This is a small-cast, character-driven play and the actors fit their characters well. Himes projects a combined sense of weariness, regret, concern, and hope as Kenyatta. He doesn’t particularly look like a famous revolutionary, but that’s part of the point, I think. He’s a man and a father who went through some very real struggles for his cause and for the people involved, including his family. That shows in Himes’ performance, and his scenes with Roberts are particularly affecting. Roberts admirably portrays a range of qualities as well, from anger, resentment, and suspicion, to aspiration and hope. Gabe, as Damon, is alternately charming, crafty, and dejected, and he has some strong scenes with both Roberts and Himes. The heart of the drama, though, is the relationship between Kenyatta, Nina, and Nina’s late mother, who never appears except in one projected still image and in a painted silhouette that hangs on Nina’s wall. She’s just as a much a character in the play as the rest. She’s not there, but she’s there, and the production does a good job of creating that sense of familial presence between her and the living, on stage characters of the man she loved and their daughter.

The staging is simple but inventive, with a set by Jim Burkwinkel that consists of two distinct areas–Nina’s apartment and Kenyatta’s room, where he sits to record the videos for his daughter. There’s also excellent use of projections by Mark Wilson. The costumes designed by Daryl Harris are excellent as well, particularly in Nina’s range of distinctive outfits and wigs. There’s good use of lighting as well, designed by Sean Savoie and appropriately setting the mood for the scenes set at various times of day.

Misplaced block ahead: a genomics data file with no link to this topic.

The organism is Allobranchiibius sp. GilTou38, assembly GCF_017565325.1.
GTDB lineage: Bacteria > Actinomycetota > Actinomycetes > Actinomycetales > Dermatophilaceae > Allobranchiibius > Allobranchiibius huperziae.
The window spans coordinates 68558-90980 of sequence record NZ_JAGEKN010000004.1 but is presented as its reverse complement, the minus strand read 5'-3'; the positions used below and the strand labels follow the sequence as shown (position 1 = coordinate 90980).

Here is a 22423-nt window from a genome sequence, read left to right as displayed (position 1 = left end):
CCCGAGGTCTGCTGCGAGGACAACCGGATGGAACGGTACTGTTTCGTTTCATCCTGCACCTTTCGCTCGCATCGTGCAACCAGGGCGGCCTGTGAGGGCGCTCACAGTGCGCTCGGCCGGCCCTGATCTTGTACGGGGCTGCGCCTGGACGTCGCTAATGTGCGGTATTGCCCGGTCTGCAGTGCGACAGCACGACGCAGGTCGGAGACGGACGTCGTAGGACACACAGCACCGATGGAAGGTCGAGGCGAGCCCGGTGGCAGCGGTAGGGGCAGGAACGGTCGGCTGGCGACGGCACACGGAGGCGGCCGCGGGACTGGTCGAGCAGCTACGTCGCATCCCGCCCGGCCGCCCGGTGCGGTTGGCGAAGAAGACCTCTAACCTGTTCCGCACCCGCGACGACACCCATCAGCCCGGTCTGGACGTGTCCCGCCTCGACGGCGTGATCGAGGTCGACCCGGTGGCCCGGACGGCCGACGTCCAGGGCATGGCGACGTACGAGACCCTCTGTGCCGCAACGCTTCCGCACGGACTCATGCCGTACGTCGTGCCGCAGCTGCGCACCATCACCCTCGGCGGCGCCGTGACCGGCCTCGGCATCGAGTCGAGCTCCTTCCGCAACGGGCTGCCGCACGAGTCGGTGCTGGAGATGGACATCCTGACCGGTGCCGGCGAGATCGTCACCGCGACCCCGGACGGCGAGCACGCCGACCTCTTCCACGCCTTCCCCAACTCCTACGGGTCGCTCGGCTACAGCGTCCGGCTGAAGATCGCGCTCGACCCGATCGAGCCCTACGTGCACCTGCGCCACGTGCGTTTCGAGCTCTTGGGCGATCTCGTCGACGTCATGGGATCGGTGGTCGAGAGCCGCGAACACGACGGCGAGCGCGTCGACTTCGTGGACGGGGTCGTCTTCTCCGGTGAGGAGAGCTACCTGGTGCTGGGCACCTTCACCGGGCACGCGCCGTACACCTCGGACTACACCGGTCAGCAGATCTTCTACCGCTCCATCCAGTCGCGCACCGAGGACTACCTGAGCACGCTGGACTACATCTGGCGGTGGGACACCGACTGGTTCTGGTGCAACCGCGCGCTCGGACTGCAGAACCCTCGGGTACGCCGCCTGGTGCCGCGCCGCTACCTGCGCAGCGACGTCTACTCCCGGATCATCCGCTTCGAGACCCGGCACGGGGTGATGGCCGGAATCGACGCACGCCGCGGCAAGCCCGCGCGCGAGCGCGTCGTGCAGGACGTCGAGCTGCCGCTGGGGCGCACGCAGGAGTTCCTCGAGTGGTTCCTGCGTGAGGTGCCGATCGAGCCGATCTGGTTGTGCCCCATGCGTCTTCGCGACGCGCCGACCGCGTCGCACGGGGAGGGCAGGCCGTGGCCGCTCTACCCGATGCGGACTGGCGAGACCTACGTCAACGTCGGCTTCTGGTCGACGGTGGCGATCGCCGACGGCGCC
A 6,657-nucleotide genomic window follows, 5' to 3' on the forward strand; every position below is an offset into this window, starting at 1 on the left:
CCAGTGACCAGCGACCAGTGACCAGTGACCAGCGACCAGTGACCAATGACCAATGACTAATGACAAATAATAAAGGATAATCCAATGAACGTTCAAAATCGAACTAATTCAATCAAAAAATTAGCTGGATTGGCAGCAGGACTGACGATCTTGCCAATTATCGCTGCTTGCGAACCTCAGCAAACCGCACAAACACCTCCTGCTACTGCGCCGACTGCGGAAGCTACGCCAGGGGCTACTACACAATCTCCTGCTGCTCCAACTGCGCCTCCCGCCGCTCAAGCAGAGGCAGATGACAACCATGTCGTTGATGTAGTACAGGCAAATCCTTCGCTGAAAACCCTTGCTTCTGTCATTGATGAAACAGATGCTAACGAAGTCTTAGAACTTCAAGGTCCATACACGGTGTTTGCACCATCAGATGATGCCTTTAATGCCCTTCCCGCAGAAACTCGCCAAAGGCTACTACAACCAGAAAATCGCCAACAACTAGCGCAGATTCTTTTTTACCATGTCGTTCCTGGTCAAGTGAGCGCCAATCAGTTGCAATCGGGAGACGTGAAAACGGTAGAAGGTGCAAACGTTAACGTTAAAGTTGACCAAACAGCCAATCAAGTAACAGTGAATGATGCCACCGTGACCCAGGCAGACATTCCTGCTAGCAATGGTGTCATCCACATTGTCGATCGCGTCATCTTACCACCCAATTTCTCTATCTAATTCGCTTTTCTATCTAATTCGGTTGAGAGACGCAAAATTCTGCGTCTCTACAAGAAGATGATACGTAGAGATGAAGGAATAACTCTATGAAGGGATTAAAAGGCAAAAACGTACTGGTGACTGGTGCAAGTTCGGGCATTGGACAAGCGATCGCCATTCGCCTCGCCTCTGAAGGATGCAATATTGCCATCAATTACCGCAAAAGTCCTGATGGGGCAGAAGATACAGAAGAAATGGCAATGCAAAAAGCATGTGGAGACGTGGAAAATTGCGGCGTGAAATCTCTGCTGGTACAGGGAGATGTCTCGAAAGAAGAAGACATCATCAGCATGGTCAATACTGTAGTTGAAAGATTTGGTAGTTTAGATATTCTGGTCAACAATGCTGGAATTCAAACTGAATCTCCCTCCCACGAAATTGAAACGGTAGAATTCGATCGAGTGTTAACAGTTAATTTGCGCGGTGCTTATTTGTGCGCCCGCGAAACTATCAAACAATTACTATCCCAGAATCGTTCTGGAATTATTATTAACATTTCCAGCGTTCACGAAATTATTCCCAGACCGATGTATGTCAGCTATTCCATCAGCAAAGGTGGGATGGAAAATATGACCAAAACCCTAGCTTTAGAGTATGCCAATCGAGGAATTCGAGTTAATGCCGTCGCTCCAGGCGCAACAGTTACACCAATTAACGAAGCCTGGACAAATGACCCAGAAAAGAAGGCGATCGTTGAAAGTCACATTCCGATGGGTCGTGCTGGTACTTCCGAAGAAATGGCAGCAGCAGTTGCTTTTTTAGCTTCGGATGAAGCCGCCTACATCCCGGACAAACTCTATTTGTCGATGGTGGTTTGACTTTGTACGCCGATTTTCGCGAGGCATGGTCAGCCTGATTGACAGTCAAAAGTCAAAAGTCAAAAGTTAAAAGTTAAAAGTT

Although sometimes I wish there would have been more to this script in terms of background and motivations for the characters (especially Damon, who is the most underwritten), this production is staged well with a strong sense of drama and relationship. It’s an intriguing play that also deals with extremely timely issues of how civil rights activists are treated (and mistreated) by authorities, while more overtly it’s about the father-daughter relationship. It’s a memorable piece of theatre that raises many important questions, and it’s well worth checking out.

Erin Renee Roberts, Lawd Gabe Photo by Stewart Goldstein The Black Rep

Erin Renee Roberts, Lawd Gabe
Photo by Stewart Goldstein
The Black Rep

Sunset Baby is being presented by The Black Rep at Washington University’s Edison Theatre until January 31, 2016.